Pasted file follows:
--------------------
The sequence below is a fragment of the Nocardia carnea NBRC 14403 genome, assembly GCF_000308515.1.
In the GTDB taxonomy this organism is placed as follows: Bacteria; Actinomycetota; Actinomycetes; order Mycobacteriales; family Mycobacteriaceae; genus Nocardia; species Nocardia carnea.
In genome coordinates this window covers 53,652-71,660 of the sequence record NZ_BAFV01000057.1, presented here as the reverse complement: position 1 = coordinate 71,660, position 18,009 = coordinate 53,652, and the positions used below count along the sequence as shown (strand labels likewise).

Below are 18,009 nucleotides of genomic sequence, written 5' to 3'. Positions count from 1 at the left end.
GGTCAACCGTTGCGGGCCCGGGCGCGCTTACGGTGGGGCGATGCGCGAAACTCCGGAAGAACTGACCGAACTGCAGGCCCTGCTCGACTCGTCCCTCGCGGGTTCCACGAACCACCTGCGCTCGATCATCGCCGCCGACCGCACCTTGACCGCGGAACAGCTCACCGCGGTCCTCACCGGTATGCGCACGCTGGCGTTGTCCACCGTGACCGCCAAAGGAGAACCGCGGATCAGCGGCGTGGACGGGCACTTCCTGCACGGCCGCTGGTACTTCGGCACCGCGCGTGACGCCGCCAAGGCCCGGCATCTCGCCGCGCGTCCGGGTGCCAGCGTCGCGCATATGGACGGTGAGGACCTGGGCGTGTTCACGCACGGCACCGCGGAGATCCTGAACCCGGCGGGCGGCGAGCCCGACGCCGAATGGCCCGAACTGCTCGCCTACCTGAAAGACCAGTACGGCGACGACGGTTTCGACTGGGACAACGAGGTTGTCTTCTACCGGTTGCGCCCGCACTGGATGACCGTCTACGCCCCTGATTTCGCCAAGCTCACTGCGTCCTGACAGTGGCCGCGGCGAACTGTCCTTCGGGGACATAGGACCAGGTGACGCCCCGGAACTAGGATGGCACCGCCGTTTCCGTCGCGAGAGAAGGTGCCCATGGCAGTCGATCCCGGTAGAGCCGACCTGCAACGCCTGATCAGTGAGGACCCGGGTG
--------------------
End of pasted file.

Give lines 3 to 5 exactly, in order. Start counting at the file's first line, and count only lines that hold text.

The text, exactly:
In genome coordinates this window covers 53,652-71,660 of the sequence record NZ_BAFV01000057.1, presented here as the reverse complement: position 1 = coordinate 71,660, position 18,009 = coordinate 53,652, and the positions used below count along the sequence as shown (strand labels likewise).

Below are 18,009 nucleotides of genomic sequence, written 5' to 3'. Positions count from 1 at the left end.
GGTCAACCGTTGCGGGCCCGGGCGCGCTTACGGTGGGGCGATGCGCGAAACTCCGGAAGAACTGACCGAACTGCAGGCCCTGCTCGACTCGTCCCTCGCGGGTTCCACGAACCACCTGCGCTCGATCATCGCCGCCGACCGCACCTTGACCGCGGAACAGCTCACCGCGGTCCTCACCGGTATGCGCACGCTGGCGTTGTCCACCGTGACCGCCAAAGGAGAACCGCGGATCAGCGGCGTGGACGGGCACTTCCTGCACGGCCGCTGGTACTTCGGCACCGCGCGTGACGCCGCCAAGGCCCGGCATCTCGCCGCGCGTCCGGGTGCCAGCGTCGCGCATATGGACGGTGAGGACCTGGGCGTGTTCACGCACGGCACCGCGGAGATCCTGAACCCGGCGGGCGGCGAGCCCGACGCCGAATGGCCCGAACTGCTCGCCTACCTGAAAGACCAGTACGGCGACGACGGTTTCGACTGGGACAACGAGGTTGTCTTCTACCGGTTGCGCCCGCACTGGATGACCGTCTACGCCCCTGATTTCGCCAAGCTCACTGCGTCCTGACAGTGGCCGCGGCGAACTGTCCTTCGGGGACATAGGACCAGGTGACGCCCCGGAACTAGGATGGCACCGCCGTTTCCGTCGCGAGAGAAGGTGCCCATGGCAGTCGATCCCGGTAGAGCCGACCTGCAACGCCTGATCAGTGAGGACCCGGGTG